Now, Lot's distress and torment over his neighbor's wickedness did not mean he was not negatively influenced by his life in the Jordan Valley. The most shocking proof of that is when he offers his two daughters to the mob of sexual predators banging at his door. But an additional and more subtle concern can be summarized with this question: “Why did Lot choose to put down roots in such a wicked place?” Understandably, he looked for abundance when choosing a place for himself and his herds. Unfortunately, he failed to look deeper; he failed to fully acknowledge that there was also an abundance of evil in that place. Looks were not deceiving about the natural provision of that area, but they were misleading... misleading in that the material benefits obscured the spiritual danger. It's hard not to conclude that Lot was ultimately willing to trade the well-being of his flocks (his bank account) for the well-being of his own soul.
III. Good Things & Dangerous Realities
Brothers and sisters, friends, I believe God would have us take a few minutes this morning and think about misleading 'looks' in our own lives; that is, good things that can obscure danger-ous realities. Again, this is not a moral lesson I'm imposing on the text. The presence of both “garden of YHWH” and “Sodom and Gomorrah” in verse 10, is a good indication that the original writer is emphasizing this same dynamic of how looks can be misleading. And this isn't the first time we see this in Genesis. In chapter 3 we learned how “the woman saw that the tree was good for food, and that it was a delight to the eyes” (v. 6). In 6:2 we read how “the sons of God saw that the daughters of man were attractive. And they took as their wives any they chose.” And just like with Lot, both of those earlier situations ended with God's punishment.
And don't forget what Lot was told by the angels when he escaped from God's judgment on Sodom: he was told in 19:17 “do not... look... back”.
So think for a moment about how looks can be misleading in your own life. Think about similar temptations you and I might face. For example...
Think about the the believing young man or woman who meets an attractive and kind and smart and fun member of the opposite sex, and it's clear there is real chemistry. But it turns out that other individual is not a Christian. That's a good thing obscuring a dangerous reality.
Think about the believing husband and father who is offered a coveted promotion at work, one that will provide some much needed extra income for his family. But the new position will mean a lot more time away from his wife and kids. That's a good thing obscuring a dangerous reality.
Think about that growing family feeling the size of their small house in the city, when suddenly they run across a great deal on a much larger home in the suburbs. But the new house is in a church-less area, 35-40 miles away from their local church, a faith family and a community in which they are deeply invested and watching God at work. That could be a good thing obscuring a dangerous reality.
Think about the minister or ministry who's offered the chance to have a national platform, but doing so will mean linking arms with groups that are wither secular or far from doctrinally sound... Or the person in recovery who finally connects with a new groups of friends... friends who spend most weekend nights at the bar... Or the believer who is offered effective solutions for a struggling child, and yet, they are solutions deeply rooted in ideologies that are profoundly at odds with God's word.
In all these cases, things can look good and seem right and feel helpful and make sense at first, based on that initial consideration. Again, we can be talking about very good things, just like the goodness (the lushness, the abundance) of the Jordan Valley. But if you do not go deeper, if you do not use discernment, if you do not ask the questions Scripture encourages us to ask, you will most likely find yourself in a compromised position, losing ground (not gaining it), and regularly tempted to rationalize why you are continuing to do what you're doing. That's exactly what Lot must have been doing. And what was the outcome? He survived the judgment of God, but at a cost. He lost his home. He lost his livelihood. He lost his wife.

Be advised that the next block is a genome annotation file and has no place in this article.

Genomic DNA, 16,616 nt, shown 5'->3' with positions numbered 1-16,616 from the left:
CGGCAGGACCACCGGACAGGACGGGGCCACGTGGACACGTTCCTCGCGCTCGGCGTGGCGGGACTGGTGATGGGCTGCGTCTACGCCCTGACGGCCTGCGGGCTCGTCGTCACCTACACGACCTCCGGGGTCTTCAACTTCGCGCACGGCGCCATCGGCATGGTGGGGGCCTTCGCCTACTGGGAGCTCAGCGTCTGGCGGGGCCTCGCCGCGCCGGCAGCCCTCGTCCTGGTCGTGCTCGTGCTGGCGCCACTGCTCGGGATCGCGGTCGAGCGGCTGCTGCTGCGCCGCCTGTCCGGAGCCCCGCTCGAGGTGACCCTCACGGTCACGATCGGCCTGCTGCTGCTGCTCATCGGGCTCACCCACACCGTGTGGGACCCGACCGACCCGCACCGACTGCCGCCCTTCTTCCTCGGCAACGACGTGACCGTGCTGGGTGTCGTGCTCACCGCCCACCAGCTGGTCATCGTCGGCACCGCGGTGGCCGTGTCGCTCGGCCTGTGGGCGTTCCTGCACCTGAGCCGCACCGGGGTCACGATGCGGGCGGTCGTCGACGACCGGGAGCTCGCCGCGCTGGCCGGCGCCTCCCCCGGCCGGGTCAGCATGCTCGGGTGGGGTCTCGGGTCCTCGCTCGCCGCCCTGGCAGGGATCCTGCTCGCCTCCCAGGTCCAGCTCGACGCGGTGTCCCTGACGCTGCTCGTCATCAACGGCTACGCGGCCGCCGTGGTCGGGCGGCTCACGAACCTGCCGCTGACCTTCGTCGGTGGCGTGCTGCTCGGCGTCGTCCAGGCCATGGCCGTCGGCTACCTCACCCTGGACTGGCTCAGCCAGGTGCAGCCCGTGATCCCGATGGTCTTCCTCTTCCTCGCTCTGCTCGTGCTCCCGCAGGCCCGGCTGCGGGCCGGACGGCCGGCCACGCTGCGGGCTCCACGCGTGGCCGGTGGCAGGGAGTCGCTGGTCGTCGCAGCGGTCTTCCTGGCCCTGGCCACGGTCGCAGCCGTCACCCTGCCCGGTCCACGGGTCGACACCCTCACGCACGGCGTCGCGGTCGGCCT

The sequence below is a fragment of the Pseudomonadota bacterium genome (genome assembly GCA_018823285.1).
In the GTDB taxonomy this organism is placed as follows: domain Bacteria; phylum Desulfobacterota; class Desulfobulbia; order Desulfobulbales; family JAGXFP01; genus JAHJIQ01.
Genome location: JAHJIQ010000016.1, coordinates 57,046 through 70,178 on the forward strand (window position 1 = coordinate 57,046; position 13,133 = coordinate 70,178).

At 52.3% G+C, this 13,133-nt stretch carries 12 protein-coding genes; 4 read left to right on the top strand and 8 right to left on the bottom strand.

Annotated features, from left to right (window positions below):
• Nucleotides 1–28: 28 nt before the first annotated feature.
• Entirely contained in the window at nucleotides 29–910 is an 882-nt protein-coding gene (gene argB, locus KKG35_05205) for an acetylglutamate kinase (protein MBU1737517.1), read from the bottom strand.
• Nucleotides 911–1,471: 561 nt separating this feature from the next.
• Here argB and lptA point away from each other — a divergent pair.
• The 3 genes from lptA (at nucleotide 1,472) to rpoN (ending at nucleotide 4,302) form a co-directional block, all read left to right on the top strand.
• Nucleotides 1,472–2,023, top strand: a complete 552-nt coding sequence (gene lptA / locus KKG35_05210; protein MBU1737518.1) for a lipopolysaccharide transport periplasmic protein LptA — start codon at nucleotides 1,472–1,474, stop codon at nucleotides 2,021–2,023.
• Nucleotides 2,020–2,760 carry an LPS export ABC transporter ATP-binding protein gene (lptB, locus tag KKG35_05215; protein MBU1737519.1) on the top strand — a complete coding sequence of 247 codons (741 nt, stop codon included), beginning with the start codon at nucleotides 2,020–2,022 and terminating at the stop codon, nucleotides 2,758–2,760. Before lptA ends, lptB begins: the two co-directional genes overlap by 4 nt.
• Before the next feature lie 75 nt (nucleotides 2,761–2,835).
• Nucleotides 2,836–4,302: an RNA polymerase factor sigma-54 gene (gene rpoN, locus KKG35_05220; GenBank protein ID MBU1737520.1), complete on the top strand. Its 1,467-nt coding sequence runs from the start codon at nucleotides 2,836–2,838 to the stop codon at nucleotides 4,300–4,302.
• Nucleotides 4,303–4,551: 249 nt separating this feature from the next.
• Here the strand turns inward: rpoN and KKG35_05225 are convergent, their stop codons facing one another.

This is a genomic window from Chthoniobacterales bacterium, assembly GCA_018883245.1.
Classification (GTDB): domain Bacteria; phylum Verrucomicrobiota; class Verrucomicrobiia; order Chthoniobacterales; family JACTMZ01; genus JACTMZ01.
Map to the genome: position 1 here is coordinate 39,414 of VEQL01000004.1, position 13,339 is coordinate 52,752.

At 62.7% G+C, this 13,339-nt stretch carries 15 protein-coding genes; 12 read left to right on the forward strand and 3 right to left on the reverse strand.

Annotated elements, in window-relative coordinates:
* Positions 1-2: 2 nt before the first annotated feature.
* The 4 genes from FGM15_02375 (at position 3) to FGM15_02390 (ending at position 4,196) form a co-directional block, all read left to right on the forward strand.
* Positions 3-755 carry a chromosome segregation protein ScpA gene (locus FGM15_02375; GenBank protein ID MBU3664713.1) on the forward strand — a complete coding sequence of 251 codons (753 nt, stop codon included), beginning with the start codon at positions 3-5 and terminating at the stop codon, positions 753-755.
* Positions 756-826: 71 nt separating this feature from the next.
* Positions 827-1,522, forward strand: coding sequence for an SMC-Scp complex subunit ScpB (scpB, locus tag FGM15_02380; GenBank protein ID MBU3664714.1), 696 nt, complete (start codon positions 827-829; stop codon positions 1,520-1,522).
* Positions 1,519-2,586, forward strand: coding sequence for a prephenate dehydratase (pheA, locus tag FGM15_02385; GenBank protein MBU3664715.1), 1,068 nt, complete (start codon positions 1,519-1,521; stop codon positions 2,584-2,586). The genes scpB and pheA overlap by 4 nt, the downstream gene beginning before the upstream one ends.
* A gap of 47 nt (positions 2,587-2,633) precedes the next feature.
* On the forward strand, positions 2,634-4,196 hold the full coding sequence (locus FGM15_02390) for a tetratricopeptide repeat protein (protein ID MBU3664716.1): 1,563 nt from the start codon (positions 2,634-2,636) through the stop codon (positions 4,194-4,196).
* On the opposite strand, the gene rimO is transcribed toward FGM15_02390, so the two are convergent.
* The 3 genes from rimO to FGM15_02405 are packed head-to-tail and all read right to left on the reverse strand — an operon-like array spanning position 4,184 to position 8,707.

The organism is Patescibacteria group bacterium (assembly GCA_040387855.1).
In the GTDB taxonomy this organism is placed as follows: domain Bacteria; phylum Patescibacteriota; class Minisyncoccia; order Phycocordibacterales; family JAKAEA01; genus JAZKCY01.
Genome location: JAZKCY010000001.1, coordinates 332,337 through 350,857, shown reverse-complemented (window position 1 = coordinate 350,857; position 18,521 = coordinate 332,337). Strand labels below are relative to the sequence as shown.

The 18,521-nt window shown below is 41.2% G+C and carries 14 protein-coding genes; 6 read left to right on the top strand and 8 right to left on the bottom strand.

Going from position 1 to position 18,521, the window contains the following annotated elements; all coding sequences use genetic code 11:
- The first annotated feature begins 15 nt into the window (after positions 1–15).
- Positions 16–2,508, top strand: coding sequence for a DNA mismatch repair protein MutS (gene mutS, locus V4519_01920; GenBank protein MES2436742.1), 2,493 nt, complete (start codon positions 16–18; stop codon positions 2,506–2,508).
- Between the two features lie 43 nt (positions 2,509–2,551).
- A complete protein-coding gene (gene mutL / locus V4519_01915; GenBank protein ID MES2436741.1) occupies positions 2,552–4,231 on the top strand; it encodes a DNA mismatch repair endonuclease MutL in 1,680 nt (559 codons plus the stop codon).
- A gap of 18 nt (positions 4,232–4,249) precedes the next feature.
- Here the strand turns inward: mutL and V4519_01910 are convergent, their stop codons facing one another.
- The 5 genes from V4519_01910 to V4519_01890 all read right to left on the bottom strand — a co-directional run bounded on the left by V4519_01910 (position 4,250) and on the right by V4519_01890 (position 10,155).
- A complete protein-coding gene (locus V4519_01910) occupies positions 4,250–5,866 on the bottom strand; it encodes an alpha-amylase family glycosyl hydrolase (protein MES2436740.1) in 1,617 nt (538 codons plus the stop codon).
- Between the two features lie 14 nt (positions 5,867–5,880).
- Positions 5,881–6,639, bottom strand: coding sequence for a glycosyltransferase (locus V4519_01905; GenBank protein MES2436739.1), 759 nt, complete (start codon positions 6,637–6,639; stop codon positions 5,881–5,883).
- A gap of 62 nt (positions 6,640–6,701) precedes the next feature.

Believer, looks can be misleading. And such dangers can be extremely subtle at first. And... you can tell yourself all kinds of things about how your situation is different, how you've got every-thing under control, how things will turn out fine in the end. But God is calling you to be honest with yourself this morning; to learn from Lot. So what are those questions Scripture encourages us to ask so that looks do not mislead us? Here a few that came to my mind:
How would a renewed mind think about this decision? Romans 12:2 calls us to “be trans-formed by the renewal of your mind”. Considering this renewed mind forces us to consider God's word, which in turn helps us ask different questions about what we see.
Is my conscience bothering me at all? The conscience that is shaped by God's word is meant to alert us to compromise, unless we are ignoring it. But like the Apostle in Acts 24:16, we should “always take pains to have a clear conscience toward both God and man.” Can our conscience by misinformed? Yes. But in most cases, don't try to drive out the very cautions your conscience is trying to drive home.
Is my ultimate goal my comfort or success, or God's glory? I Corinthians 10:31 reminds us that in “whatever you do, do all to the glory of God.” Even when things look good or seem right at first, are we asking, “How can I glorify God in this situation?” In fact, as Paul indicated, you should be thinking about that in “whatever you do”. Of course, both that question and its answer should flow from the renewed, Scripture-shaped mind I mention a minute ago.
I think if Lot had ask questions similar to these, he would have left Sodom long before and in a different manner than he did. But because we are more like Lot more than we'd care to admit, and more often than we'd care to admit, let me point you to an extremely encouraging verse. It's in 19:29. It says, “So it was that, when God destroyed the cities of the valley, God remembered Abraham and sent Lot out of the midst of the overthrow when he overthrew the cities in which Lot had lived.” Lot was rescued... because “God remembered Abraham”. What does that mean? It simply points us back to chapter 18 where Abraham interceded with God on Lot's behalf. What a beautiful reminder that there is a righteous man interceding with God for us, even at this very moment. His name is Jesus, and only he can provide divine deliverance from the judgment of God against our sin. Do you trust him for that? He's also called us to “walk by faith, not by sight”. So as you walk in His grace, keep looking... but learn to look even deeper with eyes of faith. As you do, you will guard and be guarded from that “misleading” by His gracious leading.